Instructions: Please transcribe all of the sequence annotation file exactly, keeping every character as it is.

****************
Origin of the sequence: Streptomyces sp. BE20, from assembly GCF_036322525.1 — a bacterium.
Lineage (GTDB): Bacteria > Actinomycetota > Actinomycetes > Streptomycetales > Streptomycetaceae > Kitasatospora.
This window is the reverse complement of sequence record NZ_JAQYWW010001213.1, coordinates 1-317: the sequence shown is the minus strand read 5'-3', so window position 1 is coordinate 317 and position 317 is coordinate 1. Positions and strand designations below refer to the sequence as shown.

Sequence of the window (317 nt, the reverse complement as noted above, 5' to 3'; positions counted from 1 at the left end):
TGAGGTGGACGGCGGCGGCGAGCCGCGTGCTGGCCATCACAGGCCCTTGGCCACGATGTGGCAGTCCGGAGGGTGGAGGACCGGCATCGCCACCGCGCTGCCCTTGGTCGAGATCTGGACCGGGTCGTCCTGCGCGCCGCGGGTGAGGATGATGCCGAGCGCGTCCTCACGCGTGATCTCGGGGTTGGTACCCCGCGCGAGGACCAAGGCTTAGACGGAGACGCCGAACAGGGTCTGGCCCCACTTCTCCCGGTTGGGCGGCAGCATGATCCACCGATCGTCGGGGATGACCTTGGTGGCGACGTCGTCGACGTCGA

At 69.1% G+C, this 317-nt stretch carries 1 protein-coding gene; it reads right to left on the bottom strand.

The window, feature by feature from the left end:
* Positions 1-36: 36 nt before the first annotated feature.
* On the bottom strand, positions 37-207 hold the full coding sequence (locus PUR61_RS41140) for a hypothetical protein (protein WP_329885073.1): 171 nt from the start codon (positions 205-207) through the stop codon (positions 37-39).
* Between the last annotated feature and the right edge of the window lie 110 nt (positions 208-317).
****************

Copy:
Origin of the sequence: Streptomyces sp. BE20, from assembly GCF_036322525.1 — a bacterium.
Lineage (GTDB): Bacteria > Actinomycetota > Actinomycetes > Streptomycetales > Streptomycetaceae > Kitasatospora.
This window is the reverse complement of sequence record NZ_JAQYWW010001213.1, coordinates 1-317: the sequence shown is the minus strand read 5'-3', so window position 1 is coordinate 317 and position 317 is coordinate 1. Positions and strand designations below refer to the sequence as shown.

Sequence of the window (317 nt, the reverse complement as noted above, 5' to 3'; positions counted from 1 at the left end):
TGAGGTGGACGGCGGCGGCGAGCCGCGTGCTGGCCATCACAGGCCCTTGGCCACGATGTGGCAGTCCGGAGGGTGGAGGACCGGCATCGCCACCGCGCTGCCCTTGGTCGAGATCTGGACCGGGTCGTCCTGCGCGCCGCGGGTGAGGATGATGCCGAGCGCGTCCTCACGCGTGATCTCGGGGTTGGTACCCCGCGCGAGGACCAAGGCTTAGACGGAGACGCCGAACAGGGTCTGGCCCCACTTCTCCCGGTTGGGCGGCAGCATGATCCACCGATCGTCGGGGATGACCTTGGTGGCGACGTCGTCGACGTCGA

At 69.1% G+C, this 317-nt stretch carries 1 protein-coding gene; it reads right to left on the bottom strand.

The window, feature by feature from the left end:
* Positions 1-36: 36 nt before the first annotated feature.
* On the bottom strand, positions 37-207 hold the full coding sequence (locus PUR61_RS41140) for a hypothetical protein (protein WP_329885073.1): 171 nt from the start codon (positions 205-207) through the stop codon (positions 37-39).
* Between the last annotated feature and the right edge of the window lie 110 nt (positions 208-317).